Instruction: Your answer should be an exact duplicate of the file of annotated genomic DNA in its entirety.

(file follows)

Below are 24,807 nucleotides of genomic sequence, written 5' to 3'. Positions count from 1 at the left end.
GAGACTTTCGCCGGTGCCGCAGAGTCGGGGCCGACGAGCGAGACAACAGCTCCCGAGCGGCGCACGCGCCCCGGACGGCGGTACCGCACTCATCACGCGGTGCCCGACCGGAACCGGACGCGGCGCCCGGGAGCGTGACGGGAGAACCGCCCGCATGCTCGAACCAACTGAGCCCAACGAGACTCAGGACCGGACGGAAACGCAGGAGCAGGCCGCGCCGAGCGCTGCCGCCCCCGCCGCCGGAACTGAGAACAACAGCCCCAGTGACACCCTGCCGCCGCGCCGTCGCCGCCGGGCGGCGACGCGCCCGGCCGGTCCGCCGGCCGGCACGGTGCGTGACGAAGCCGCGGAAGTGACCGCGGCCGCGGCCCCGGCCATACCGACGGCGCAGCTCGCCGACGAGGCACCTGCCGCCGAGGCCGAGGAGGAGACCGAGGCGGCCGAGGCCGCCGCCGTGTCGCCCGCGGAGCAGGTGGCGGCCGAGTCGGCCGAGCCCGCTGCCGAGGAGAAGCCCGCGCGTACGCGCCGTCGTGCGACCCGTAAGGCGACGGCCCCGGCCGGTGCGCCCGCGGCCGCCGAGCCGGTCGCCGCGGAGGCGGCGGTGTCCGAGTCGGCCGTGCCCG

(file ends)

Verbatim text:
Below are 24,807 nucleotides of genomic sequence, written 5' to 3'. Positions count from 1 at the left end.
GAGACTTTCGCCGGTGCCGCAGAGTCGGGGCCGACGAGCGAGACAACAGCTCCCGAGCGGCGCACGCGCCCCGGACGGCGGTACCGCACTCATCACGCGGTGCCCGACCGGAACCGGACGCGGCGCCCGGGAGCGTGACGGGAGAACCGCCCGCATGCTCGAACCAACTGAGCCCAACGAGACTCAGGACCGGACGGAAACGCAGGAGCAGGCCGCGCCGAGCGCTGCCGCCCCCGCCGCCGGAACTGAGAACAACAGCCCCAGTGACACCCTGCCGCCGCGCCGTCGCCGCCGGGCGGCGACGCGCCCGGCCGGTCCGCCGGCCGGCACGGTGCGTGACGAAGCCGCGGAAGTGACCGCGGCCGCGGCCCCGGCCATACCGACGGCGCAGCTCGCCGACGAGGCACCTGCCGCCGAGGCCGAGGAGGAGACCGAGGCGGCCGAGGCCGCCGCCGTGTCGCCCGCGGAGCAGGTGGCGGCCGAGTCGGCCGAGCCCGCTGCCGAGGAGAAGCCCGCGCGTACGCGCCGTCGTGCGACCCGTAAGGCGACGGCCCCGGCCGGTGCGCCCGCGGCCGCCGAGCCGGTCGCCGCGGAGGCGGCGGTGTCCGAGTCGGCCGTGCCCG